The University of Wisconsin-Stevens Point
has made G.I. Jobs’s list of Military Friendly Schools and placed it in their
top 15 percent of colleges, universities and trade schools in the country for
the third year in a row.
G.I. Jobs magazine is the premier
publication for those transitioning from the military. G.I. Jobs is dedicated
to helping veterans be successful after they are done serving in the military.
The list of military-friendly schools is one aspect of G.I. Jobs intended to
aid veterans in deciding where to go to school.
UWSP was selected to be on this list due to
a number of factors, including being a Veteran Affairs (VA) approved school,
offering social support for veterans. UWSP also has a full-time staff dedicated
to assisting veterans. There are
currently over 325 veterans attending UWSP.
VA Coordinator Ann Whipp works full time at
UWSP to help make it as easy as possible for veterans to attend school here.
“UWSP values that we have someone that’s
dedicated to help veterans get their benefits. But it’s not just that. Ann will
help them if they have not seen admissions yet or if they are having trouble
with financial aid and a variety of other issues,” said Ed Lee, Associate Registrar.
One of the aspects of UWSP that may appeal
to veterans is the Veterans Club, a place where veterans can socialize with
each other in a comfortable atmosphere. The Veterans Club holds regular events
and social gatherings, like ice fishing tournaments or weekly trivia.
“We have lot of different life experiences
and are a little bit different than the average college student. So when we
come here we feel a little out of place, like we don’t really quite belong.
This kind of gives that atmosphere where you belong,” said David Herman,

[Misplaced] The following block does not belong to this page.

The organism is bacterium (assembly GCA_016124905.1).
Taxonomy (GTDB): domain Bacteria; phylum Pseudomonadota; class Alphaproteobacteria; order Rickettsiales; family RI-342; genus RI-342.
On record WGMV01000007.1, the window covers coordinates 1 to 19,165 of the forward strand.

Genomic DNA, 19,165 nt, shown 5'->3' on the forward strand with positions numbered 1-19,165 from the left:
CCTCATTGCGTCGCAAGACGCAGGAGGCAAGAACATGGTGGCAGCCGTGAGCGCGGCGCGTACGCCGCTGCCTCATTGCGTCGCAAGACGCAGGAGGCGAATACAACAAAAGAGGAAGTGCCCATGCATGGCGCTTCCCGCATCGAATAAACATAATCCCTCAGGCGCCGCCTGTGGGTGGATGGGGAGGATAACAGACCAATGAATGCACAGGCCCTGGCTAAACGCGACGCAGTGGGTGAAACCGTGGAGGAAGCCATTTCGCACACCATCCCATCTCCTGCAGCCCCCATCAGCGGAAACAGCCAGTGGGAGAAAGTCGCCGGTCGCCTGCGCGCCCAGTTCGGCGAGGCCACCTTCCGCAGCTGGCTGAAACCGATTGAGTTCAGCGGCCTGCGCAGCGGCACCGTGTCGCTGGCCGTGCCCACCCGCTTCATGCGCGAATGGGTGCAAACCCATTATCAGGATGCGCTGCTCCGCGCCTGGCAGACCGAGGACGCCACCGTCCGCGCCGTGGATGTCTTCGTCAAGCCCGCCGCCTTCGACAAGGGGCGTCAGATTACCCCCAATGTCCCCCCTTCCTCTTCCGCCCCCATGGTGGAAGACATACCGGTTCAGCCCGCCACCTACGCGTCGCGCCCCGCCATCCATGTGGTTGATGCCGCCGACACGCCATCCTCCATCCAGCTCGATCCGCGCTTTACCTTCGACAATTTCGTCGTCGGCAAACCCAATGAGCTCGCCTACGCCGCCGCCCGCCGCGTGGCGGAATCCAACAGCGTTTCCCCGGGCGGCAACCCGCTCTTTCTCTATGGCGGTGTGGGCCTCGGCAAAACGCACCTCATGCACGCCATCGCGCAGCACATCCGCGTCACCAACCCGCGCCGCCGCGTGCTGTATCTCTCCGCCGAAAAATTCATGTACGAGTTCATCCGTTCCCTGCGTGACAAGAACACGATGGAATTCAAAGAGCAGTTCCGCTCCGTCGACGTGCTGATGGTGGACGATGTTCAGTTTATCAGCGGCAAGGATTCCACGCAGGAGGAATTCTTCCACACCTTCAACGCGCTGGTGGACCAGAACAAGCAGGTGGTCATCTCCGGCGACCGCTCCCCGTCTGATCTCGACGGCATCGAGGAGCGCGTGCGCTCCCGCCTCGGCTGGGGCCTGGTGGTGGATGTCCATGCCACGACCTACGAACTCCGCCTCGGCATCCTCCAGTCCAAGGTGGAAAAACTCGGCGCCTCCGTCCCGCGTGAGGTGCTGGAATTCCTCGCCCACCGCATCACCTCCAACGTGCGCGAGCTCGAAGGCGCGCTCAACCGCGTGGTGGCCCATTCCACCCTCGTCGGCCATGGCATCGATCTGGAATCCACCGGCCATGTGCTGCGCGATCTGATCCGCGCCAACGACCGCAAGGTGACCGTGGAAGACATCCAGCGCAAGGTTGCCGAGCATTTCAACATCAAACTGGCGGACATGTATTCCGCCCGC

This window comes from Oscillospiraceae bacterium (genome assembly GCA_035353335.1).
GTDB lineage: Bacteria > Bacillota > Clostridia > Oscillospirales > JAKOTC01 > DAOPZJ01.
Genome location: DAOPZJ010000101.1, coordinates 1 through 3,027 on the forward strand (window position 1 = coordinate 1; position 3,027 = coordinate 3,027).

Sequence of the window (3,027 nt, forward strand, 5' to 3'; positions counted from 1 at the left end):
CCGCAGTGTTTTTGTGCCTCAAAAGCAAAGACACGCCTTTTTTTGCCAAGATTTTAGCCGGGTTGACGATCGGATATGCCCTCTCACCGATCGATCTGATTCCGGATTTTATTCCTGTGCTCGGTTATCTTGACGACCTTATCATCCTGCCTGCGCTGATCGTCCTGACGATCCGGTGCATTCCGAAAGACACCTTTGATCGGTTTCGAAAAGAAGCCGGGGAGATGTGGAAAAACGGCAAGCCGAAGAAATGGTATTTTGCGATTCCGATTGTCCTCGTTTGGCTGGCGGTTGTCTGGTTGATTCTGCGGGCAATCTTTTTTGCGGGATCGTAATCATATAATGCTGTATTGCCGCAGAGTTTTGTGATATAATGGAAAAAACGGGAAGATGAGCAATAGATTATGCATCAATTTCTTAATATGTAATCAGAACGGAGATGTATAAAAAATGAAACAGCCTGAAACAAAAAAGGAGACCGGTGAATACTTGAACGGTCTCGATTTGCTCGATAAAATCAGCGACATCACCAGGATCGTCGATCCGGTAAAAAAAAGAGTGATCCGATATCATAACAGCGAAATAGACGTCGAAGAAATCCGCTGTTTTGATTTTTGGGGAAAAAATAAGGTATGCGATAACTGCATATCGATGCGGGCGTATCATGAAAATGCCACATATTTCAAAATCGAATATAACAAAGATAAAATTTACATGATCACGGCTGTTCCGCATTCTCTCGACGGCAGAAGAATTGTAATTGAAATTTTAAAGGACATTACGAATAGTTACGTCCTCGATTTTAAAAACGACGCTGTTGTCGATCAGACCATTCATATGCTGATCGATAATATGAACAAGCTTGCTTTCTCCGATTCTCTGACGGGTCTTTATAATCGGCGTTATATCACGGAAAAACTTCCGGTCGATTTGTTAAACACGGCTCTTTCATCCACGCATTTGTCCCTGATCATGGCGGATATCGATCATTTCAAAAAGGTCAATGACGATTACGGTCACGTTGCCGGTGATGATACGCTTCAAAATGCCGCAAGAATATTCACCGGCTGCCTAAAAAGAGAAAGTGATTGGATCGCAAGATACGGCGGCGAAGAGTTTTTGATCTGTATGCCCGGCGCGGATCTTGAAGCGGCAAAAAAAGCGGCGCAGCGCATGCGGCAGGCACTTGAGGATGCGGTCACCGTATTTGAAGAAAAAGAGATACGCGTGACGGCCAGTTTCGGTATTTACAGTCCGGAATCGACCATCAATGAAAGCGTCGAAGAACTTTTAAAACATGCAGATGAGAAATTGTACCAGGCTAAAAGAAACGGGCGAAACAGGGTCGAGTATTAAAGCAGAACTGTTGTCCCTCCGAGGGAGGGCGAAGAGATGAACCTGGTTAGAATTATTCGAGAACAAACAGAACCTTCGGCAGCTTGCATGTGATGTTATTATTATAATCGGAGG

president of the Veterans Club.
UWSP attempts to accommodate veterans in
many different ways, like making exceptions for the Veterans Club logo. Earlier
this year the Veterans Club was denied use of their logo because it had the
silhouette of a rifle. University rules state that no logo may portray
firearms. The Veterans Club went to Al Thompson, the Vice Chancellor of Student
Affairs, and requested that an exception be made. Thompson stated that he
understood and that he wanted this to be a veteran-friendly campus. The
Veterans Club was given permission to use the logo.
UWSP works to ensure that students who are
deployed will have as easy a time as possible leaving and returning to school.
Lee stated that when soldiers are called up they are held academically and
financially harmless. The school also works to ensure that upon their return
they will be able to register in the classes they need to at the same time as their
Some veteran students believe that there is
still room for the university to improve.
“While things have gotten much better for
vets over the years, it would be nice to see our hard-earned and invaluable
knowledge be given more than just a few gym credits,” said Aaron Boodle, who
served in the Navy as a Petty Officer 3rd class.
UWSP does not grant credit for courses with
American Council on Education (ACE) credit recommendations at the associate
degree or lower-division baccalaureate level, for course work that is
military-specific in nature, or for military occupational specialties.
“We abide by the ACE guidelines. And we
accept upper-level baccalaureate credits. Not much of it is recommended at the
lower level, though. Another thing we do, like many campuses, is with proof of
their military training, they get a couple of credits in P.E.,” Lee said.
veteran students have rated this school on G.I. Jobs’s website, and the numbers
speak for themselves. 14 veterans rated this school based on veteran resources,
school resources, faculty, school environment and career services. Based on a
4.0 scale, the scores ranged between 3.4 and 3.7.
“My personal opinion is that the school is
does a pretty good job. When we have the GI bill, college is paid for. What’s
nice about the school is that they kind of take care of everything for you. You
say you want to come to school here using the GI bill, and you just kind of
come to class,” Herman said. “They make going to school here effortless.”